By Janet Teodori
Feel is at the heart of every sport. The feel of the sweet spot on the tennis racket, the effortless effort of a perfect golf swing, the rhythm of one’s strokes in swimming a length and the flowing turn at the wall, the catch of the wave to surf, the freedom of a smooth, downhill ski run. No matter what our sport, feel is what we strive for. It feels like “flow.” It tells us that we are fully connected to what we are doing and is a great source of pleasure.
I have come to understand that riding is also about discovering feel. Yes, we have to hold our reins a certain length and height above the withers, but what we really seek is that “elastic feel” that tells us we are connected to the horse. A trainer can tell me to hold my reins “shorter,” but she can’t really help me find that feeling of elasticity. She describes it and lets me know it is out there, but it is up to me to find it.
So much of riding is about feel: the horse being on the bit; riding inside leg to outside rein; the horse being in front of your leg; the horse carrying you and pushing from behind; the horse going uphill; the horse lifting into the canter. And there is more.
How does one learn this? When I started riding, I read many books and watched many instructional videos. A good “left brain” workout. It did not surprise me that in all my studying, I had not learned the feel of what was being described. I knew the verbiage to describe a skill but could not feel what I was describing. The words were, in a sense, empty of feeling.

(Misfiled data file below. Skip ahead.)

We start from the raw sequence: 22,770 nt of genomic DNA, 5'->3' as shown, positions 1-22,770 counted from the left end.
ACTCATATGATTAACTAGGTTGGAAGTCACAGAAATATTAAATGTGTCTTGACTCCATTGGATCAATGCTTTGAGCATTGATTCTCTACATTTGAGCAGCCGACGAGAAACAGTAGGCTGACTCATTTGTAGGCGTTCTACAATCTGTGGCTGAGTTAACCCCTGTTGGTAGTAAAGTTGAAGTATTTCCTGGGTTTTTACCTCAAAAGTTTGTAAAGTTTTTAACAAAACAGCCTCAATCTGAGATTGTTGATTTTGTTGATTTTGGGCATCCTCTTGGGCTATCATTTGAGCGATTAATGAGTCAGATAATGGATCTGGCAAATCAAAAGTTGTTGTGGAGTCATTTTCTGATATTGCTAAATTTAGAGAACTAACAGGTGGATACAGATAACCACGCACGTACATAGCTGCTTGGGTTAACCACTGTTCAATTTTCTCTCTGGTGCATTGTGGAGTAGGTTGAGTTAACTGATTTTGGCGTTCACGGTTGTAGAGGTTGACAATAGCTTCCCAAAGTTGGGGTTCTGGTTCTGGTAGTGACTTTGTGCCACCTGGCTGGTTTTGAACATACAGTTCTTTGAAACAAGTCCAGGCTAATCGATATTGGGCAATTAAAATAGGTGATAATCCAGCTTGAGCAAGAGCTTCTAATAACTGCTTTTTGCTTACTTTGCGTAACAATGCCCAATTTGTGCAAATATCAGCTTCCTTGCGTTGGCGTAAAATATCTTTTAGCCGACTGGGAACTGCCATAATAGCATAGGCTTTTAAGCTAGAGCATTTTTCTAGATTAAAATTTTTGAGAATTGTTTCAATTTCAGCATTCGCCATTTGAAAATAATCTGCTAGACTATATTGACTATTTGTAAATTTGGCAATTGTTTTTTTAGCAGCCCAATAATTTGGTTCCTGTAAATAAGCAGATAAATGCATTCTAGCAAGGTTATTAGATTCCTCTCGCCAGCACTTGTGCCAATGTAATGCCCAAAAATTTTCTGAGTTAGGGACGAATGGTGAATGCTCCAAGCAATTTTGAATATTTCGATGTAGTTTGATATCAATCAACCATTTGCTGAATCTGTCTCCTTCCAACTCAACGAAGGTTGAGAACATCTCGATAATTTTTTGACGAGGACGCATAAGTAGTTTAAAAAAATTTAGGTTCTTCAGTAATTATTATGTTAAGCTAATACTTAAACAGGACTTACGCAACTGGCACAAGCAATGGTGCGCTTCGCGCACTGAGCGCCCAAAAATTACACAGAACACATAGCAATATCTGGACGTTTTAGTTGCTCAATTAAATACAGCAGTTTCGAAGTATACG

My riding career has been a search for the feel my trainers have spoken of. Often, getting there has been trial and error. Perhaps I felt something that was correct but did not know how I’d found it. After many trials, perhaps I thought I finally “had the feel,” only to seek the next level of skill and realize how elementary my initial perception had been.
Given that my trainers have told me the “feel” I should be looking for and even how to use my seat, legs, and hands, how can I improve my ability to actually feel these feelings they speak of?
The “feel” is what we seek, and “feeling” is what we must do in order to find it.
In exploring this issue, I referred to the classical dressage training scale. Colonel Burkner, in 1953, described “The Requirements of a Well-Trained Dressage Horse” in the form of a Training Scale for the horse. Classical dressage training results in achieving a certain “feel” from the horse. Rhythm and relaxation, suppleness, contact, straightness, impulsion, and collection: these were all the physical capabilities of a horse that impart a distinct feeling to the rider. I have often heard accomplished riders use the language of “feel,” whatever level of the training scale they were referring to.
Is the “feel” that a rider obtains merely the result of having greater skill? Or, does my inability to feel actually limit my skill, and, thus, chances of success? Which comes first: the personal capacity to “feel” or the technical ability to create the feel? Or are both interconnected? If I could improve my capacity to feel, could I improve my riding, as well as the joy I experience in every ride? Can I train myself to be more “feeling” and have that help in my practice? How might we all, as riders, apply the Classical Training Scale to ourselves in this endeavor?
As I apply the Training Scale to the rider, I realize that all six elements have a physical and a mental component.
The rhythm of riding is not unlike the rhythm of a dance. Each gait (walk, trot, and canter) has a unique rhythm: four grounded beats for the walk and two for the trot, while the canter has three grounded beats and a suspension phase. These beats must come in succession, as with a metronome. How well we can support our horse in maintaining rhythm depends on our own ability to feel it. We can actually use a metronome to help us appreciate a steady, unvarying rhythm.